Having visited Darjeeling three times in a row, we hankered after other sequestered destinations on the mountains. After a thorough screening we zeroed in on Pedong. Pedong is a village in the Kalimpong district of West Bengal; it is nestled at an altitude of 4,068 feet; in the past it used to be a trading hub when trade between India and Tibet burgeoned through the Silk Route. Tourism, here, has thrived over the years, generally the offbeat travellers who have a penchant to spend time amidst unadulterated nature, away from the touristy spots, visit this place.
Getting off at the New Jalpaiguri (NJP) station we arrived at a dainty resort built on top of a cliff. After striking up an acquaintance with a handful of friendly staff, we went out to explore the area. A serpentine road that cuts through the village was a good experience to walk on. It was evening and most of the shops were shut. Some people were seen clocking off, presumably heading home. We trotted a few metres ahead and came across a field where a football match was going on. Villagers sitting on the steps were cheering the players; however, our presence was something new to them.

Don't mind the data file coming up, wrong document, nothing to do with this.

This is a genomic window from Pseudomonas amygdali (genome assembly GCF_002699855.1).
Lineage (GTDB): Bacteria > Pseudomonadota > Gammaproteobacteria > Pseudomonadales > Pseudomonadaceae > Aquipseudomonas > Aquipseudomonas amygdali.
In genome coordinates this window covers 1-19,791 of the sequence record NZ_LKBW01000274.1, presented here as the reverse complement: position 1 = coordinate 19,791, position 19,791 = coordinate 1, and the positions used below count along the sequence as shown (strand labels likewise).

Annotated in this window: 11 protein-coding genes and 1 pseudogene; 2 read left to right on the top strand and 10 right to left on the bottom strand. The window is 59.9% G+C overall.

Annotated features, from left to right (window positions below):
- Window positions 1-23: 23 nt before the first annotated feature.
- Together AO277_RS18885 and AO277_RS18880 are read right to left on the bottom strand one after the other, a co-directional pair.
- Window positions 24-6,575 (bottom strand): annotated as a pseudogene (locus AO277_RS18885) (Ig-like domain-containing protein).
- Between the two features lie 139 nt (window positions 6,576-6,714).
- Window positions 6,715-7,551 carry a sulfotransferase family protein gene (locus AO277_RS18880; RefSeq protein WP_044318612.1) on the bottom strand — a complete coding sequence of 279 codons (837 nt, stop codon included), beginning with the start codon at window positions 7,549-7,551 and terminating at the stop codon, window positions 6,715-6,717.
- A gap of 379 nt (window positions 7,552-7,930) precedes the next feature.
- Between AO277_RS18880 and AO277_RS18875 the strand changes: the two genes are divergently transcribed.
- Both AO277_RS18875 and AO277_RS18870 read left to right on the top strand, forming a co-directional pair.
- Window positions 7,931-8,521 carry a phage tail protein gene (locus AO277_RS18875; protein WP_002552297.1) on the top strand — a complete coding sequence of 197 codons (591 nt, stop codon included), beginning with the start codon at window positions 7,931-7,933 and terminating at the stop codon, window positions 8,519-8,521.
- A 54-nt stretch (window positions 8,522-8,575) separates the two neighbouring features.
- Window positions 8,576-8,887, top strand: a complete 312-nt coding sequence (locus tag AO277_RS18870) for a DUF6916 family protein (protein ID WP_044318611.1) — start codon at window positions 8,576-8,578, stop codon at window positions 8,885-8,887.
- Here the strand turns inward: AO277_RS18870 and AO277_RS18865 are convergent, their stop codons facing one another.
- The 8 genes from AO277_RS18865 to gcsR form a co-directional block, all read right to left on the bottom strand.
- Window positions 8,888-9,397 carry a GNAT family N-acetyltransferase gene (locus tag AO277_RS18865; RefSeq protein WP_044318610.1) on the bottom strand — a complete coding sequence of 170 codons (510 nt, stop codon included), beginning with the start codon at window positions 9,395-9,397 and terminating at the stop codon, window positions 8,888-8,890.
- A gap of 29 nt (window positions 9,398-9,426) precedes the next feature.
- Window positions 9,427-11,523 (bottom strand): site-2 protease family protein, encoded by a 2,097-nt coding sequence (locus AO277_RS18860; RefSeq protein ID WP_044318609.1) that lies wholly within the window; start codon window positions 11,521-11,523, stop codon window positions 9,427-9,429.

That night we dined in the room. Outside it was dark and cold and a myriad of insects were jigging around the lights just outside the door. It was the beginning of a very rustic stay at a resort tucked away in the serenity.
Next morning, woke up to a wonderful view of the misty mountains. After eating a wholesome breakfast, started off for the Aritar lake. The lake is approximately thirty kilometers away from Pedong and situated in the East Sikkim district. While entering Sikkim carry any identity card and you are good to go. The emerald green water of the lake is a feast to the eyes. Boat rides are available for the tourists; however, we preferred to walk around the lake. A sunlit sky, a green surrounding and the placid water of the beautiful lake was quite invigorating.
The next destination that we arrived at was another exotic village by the name of Rishikhola. This place is located on the border of Sikkim and West Bengal. The village has derived its name from the pristine river that flows through it. Surrounded by lofty mountains and the tall trees, bursting forth in a riot of green, this is a perfect place to unwind and relax. It is also a common stopover for tourists travelling to the Silk Route, which was once the trading route between India and Tibet. Rishikhola is home to a variety of exotic Himalayan birds. Some homestays and camping facilities are available at dirt cheap price. Last but not the least, a plethora of organic vegetables that the villagers cultivate are being fed to the tourists who come to halt or spend a day or two in this hamlet.